The move benefits the likes of AT&T, Comcast Corp and Verizon. Websites must meet less restrictive privacy rules overseen by the Federal Trade Commission.
Republican commissioners have argued that the rules would unfairly enable websites to harvest more data than ISPs.
The vote was “Terrible for American ppl, great for big biz,” tweeted Senate Democratic leader Chuck Schumer.
The next step for the Republicans is to overturn net neutrality provisions that in 2015 reclassified providers and treated them as a public utility.
The new Chairman of the FCC, Ajit Pai, said in December that the era of net neutrality will soon come to an end. The rules prevent ISPs from slowing down consumer access to web content and prohibit giving or selling access to faster internet to certain internet services – essentially providing a “fast lane” to the web’s “information superhighway”.
The rules have been criticized for allowing the potential of government rate regulation, tighter oversight, and would provide fewer incentives to invest billions in broadband infrastructure.
Pai is in favor of a “free and open internet,” he told Reuters in February, “and a free and open internet and the only questions is what regulatory framework best secures that.”
US President Donald Trump has announced his new chief regulator for the nation’s airwaves and internet connections – a man known for his opposition to the Obama-led ‘net neutrality’ rules. Ajit Pai will take on the role of chairman of the Federal Communications Commission (FCC). In a recent statement, Pai said he was grateful to be chosen for the role by the new president.
An active member of Twitter, Pai said in a post on Monday, 23 January, that “there is so much we can do together to bring the benefits of the digital age to all Americans and to promote innovation and investment.”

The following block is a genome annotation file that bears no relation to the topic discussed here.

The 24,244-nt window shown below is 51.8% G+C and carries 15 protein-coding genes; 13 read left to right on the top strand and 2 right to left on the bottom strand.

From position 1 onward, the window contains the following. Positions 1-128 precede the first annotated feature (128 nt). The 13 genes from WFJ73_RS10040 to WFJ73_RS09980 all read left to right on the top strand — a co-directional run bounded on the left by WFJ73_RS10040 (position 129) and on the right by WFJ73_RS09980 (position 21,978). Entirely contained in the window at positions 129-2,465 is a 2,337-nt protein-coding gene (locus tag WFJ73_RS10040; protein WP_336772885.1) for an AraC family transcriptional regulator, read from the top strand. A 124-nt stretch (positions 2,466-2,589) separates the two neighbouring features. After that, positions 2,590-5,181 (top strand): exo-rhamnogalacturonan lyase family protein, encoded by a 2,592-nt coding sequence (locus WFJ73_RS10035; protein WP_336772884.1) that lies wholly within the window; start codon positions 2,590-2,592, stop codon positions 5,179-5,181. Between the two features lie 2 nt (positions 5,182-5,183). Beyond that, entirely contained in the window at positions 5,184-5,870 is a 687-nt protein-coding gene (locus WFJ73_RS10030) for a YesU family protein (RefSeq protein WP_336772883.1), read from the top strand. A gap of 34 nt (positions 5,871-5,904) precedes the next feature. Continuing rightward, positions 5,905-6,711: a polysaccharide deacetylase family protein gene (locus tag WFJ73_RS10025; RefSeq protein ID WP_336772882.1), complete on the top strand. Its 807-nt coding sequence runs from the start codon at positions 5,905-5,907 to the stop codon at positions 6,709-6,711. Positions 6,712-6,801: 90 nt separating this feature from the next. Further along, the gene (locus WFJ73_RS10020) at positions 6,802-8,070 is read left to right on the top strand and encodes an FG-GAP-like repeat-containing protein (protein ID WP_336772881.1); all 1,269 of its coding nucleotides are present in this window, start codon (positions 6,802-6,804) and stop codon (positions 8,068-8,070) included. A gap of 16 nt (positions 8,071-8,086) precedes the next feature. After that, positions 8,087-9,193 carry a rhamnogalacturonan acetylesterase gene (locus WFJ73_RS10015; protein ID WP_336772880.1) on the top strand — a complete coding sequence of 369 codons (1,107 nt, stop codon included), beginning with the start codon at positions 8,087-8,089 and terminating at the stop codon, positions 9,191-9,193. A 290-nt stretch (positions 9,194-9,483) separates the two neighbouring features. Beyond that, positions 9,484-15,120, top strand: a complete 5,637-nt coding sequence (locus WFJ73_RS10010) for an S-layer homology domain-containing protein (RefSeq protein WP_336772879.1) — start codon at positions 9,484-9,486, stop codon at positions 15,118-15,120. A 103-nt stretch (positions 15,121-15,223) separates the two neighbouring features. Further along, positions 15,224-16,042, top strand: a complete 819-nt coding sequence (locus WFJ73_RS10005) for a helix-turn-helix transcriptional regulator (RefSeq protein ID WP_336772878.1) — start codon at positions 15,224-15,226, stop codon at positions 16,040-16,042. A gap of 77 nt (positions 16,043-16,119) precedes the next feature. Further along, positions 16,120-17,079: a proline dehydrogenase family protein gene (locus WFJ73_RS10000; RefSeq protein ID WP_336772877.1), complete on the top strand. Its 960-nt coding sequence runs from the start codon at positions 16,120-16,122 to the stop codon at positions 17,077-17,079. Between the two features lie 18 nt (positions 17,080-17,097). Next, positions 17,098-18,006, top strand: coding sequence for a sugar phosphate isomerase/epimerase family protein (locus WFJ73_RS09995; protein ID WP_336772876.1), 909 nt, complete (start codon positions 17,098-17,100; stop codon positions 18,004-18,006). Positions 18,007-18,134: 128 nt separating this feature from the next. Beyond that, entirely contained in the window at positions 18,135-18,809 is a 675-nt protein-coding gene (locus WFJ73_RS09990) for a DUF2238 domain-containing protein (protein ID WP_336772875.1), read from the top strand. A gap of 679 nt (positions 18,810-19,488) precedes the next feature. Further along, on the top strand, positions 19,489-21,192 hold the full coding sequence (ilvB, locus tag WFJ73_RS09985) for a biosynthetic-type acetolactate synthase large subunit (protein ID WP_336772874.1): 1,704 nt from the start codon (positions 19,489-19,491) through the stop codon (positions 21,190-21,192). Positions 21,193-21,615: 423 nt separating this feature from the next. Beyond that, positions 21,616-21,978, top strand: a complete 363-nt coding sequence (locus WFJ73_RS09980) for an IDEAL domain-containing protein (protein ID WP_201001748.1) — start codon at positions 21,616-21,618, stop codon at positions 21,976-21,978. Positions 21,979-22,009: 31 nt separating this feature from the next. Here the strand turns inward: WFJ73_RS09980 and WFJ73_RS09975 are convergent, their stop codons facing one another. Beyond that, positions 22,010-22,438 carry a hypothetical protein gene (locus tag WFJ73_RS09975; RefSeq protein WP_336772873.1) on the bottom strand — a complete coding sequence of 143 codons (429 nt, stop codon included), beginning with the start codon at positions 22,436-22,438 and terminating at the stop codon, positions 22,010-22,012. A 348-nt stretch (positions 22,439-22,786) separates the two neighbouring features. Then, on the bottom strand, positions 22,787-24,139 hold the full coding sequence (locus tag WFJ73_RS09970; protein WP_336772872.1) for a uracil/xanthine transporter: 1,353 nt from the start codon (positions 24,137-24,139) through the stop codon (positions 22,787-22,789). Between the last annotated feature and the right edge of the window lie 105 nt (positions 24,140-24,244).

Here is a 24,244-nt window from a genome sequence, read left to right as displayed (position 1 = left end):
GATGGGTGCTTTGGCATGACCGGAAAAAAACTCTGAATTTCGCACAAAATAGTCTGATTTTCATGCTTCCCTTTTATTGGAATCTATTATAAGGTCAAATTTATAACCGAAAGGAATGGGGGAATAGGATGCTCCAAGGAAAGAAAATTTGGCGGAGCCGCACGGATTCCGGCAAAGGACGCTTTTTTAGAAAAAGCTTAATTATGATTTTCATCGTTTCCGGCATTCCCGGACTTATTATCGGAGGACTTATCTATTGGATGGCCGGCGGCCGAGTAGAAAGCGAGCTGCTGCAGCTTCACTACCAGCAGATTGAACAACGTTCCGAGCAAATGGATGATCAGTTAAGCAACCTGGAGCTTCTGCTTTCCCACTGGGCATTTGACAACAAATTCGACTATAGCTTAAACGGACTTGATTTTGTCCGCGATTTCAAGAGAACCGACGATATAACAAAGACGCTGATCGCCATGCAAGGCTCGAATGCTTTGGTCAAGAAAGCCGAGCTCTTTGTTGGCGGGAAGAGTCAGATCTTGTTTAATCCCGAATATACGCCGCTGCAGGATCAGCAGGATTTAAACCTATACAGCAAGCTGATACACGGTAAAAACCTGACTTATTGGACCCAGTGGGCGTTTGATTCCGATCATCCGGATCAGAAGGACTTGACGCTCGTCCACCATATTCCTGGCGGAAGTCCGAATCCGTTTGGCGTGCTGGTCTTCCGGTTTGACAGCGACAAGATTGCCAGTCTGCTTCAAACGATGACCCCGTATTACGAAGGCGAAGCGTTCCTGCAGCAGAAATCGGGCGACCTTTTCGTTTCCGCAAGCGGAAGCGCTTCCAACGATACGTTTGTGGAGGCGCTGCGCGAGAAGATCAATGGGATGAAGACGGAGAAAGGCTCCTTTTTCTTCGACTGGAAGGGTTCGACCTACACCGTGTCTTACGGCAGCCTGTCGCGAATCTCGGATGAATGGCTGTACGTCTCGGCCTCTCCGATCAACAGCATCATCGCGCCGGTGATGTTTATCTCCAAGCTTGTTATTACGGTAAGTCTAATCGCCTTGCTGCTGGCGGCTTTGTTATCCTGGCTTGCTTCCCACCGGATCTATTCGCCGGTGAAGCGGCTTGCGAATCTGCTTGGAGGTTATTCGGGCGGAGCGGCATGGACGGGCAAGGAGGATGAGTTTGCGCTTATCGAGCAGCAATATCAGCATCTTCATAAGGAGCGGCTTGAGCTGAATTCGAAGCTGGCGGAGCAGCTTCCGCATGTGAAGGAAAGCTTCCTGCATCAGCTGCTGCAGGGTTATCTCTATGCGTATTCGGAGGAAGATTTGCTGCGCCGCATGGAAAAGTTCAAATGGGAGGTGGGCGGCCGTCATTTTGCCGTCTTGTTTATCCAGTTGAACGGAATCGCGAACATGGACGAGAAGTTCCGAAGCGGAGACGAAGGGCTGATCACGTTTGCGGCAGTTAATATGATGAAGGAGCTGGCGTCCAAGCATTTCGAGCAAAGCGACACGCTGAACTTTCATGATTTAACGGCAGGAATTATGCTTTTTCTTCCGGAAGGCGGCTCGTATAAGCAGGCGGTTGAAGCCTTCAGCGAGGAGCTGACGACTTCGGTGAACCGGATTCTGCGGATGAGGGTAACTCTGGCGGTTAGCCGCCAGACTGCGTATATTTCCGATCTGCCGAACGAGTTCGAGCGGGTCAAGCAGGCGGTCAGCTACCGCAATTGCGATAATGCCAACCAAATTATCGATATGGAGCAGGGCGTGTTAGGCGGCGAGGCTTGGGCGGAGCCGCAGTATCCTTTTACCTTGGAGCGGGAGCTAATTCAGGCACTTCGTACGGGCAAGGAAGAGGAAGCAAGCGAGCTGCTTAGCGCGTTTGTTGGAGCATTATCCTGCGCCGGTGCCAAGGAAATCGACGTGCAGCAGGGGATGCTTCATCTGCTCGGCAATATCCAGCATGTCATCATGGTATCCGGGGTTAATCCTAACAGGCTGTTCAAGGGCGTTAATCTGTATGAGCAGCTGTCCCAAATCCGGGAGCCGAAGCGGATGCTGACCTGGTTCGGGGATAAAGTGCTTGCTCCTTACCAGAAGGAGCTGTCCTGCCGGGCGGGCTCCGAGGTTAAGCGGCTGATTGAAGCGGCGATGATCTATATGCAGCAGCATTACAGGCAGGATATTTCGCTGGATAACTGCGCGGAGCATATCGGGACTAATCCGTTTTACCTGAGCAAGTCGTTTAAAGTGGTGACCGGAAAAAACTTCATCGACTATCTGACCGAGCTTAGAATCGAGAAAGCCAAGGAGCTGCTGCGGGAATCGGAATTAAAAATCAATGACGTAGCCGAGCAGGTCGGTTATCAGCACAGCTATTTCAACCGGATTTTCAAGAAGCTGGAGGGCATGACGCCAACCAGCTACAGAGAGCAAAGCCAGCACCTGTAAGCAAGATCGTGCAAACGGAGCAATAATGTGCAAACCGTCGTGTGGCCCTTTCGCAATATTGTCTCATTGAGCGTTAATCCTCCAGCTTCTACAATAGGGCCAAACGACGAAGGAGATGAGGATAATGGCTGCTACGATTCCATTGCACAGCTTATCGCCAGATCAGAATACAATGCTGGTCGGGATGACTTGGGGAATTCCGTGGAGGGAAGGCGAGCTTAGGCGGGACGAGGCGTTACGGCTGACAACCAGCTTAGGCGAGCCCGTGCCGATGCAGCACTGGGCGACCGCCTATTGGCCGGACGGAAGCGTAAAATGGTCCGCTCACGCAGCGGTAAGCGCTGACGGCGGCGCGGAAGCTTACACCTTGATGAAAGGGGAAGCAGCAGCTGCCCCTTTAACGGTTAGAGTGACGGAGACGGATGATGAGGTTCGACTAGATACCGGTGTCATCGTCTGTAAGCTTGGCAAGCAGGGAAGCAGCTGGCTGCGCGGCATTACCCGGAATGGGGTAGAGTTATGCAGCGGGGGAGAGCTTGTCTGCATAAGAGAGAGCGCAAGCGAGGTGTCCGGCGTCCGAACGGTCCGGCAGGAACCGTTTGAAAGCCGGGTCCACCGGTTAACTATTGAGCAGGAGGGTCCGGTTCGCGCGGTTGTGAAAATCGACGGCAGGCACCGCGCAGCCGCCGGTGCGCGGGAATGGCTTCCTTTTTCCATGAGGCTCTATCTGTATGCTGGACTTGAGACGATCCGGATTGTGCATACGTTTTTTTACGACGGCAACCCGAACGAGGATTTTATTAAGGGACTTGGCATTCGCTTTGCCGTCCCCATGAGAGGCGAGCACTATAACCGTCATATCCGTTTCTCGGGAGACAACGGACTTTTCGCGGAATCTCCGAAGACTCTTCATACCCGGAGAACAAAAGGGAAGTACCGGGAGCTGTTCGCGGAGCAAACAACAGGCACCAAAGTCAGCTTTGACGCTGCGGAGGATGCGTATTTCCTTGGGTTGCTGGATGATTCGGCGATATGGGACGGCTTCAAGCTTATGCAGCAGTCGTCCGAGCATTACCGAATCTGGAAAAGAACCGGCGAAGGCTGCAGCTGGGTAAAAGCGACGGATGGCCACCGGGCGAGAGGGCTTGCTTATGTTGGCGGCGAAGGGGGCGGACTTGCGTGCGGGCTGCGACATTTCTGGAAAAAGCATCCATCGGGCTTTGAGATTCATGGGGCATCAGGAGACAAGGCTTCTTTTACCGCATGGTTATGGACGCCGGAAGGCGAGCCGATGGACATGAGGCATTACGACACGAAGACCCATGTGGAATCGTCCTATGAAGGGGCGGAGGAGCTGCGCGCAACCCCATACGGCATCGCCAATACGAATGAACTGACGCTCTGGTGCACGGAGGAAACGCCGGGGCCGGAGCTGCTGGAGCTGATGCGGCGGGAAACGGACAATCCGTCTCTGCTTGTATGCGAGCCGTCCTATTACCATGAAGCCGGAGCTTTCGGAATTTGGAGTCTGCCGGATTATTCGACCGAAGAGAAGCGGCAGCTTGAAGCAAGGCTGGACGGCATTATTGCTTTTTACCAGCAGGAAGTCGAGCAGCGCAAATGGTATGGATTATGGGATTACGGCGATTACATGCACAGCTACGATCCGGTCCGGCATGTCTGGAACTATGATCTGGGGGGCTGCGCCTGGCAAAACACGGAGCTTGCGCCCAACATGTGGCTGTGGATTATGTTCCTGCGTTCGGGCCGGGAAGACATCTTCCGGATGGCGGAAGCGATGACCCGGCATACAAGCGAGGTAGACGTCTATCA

Pai, an Indian-American from Kansas, had been one of the two Republican commissioners on a five-member panel that regulates the country’s communications infrastructure, which includes television, phone and internet services. There are currently just three members on the panel. Therefore, the FCC currently has a 2-1 Republican majority and two empty seats, which will be filled by one Republican and one Democrat.
The Republicans are now in a position of strength since they hold a majority of the FCC panel, as well as their majority control of Congress and the White House, which is expected to help them roll back policies applauded by consumer advocates that were disliked by many phone and cable industry groups. This includes ‘net neutrality’ rules that stopped internet service providers from favoring some website and apps over others.
Pai has suggested that he wants to steer the FCC in a direction that favors big phone and cable companies. Under the leadership of former FCC chairman Thomas Wheeler, Pai felt that the organization had overstepped its bounds. Speaking in December last year, Pai expressed confidence that 2015 net neutrality rules would be reversed and noted that the FCC needed to “weed whacker” to what he believes to be unnecessary regulations that prevent investment and innovation.
There are concerns, however, by consumer advocates, that with decreased regulation, the FCC could potentially allow huge corporate mergers, reverse protection for internet users and eventually lead to higher costs for media and technology companies that rely on the internet to reach consumers. Pai has opposed online privacy regulations which demand broadband providers to ask consumers for permission before using their data.
Pai voted against approving Charter Communication’s $67 billion takeover of Time Warner Cable and a smaller company, Bright House. The reason for his opposition wasn’t because of the mergers, but because he thought some of the conditions required by the FCC, such as barring data caps on home internet service, amounted to the government meddling in business, ABC News reported.
The new FCC chairman is supported by the cable industry’s trade group, the NCTA, which released a statement on Monday, 23 January, saying Pai has a “common-sense philosophy that consumers are best served by a robust marketplace that encourages investment, innovation and competition.” On the other hand, consumer advocacy group Public Knowledge said Pai has a “history of attacking consumer protections” and urged him to maintain the FCC’s recent initiatives.
The Internet Association, a trade group that represents technology and video companies like Amazon, Facebook, Google and Netflix, also expressed its opinion on Pai, saying that while he doesn’t always side with the industry, “he is both thoughtful and willing to listen.”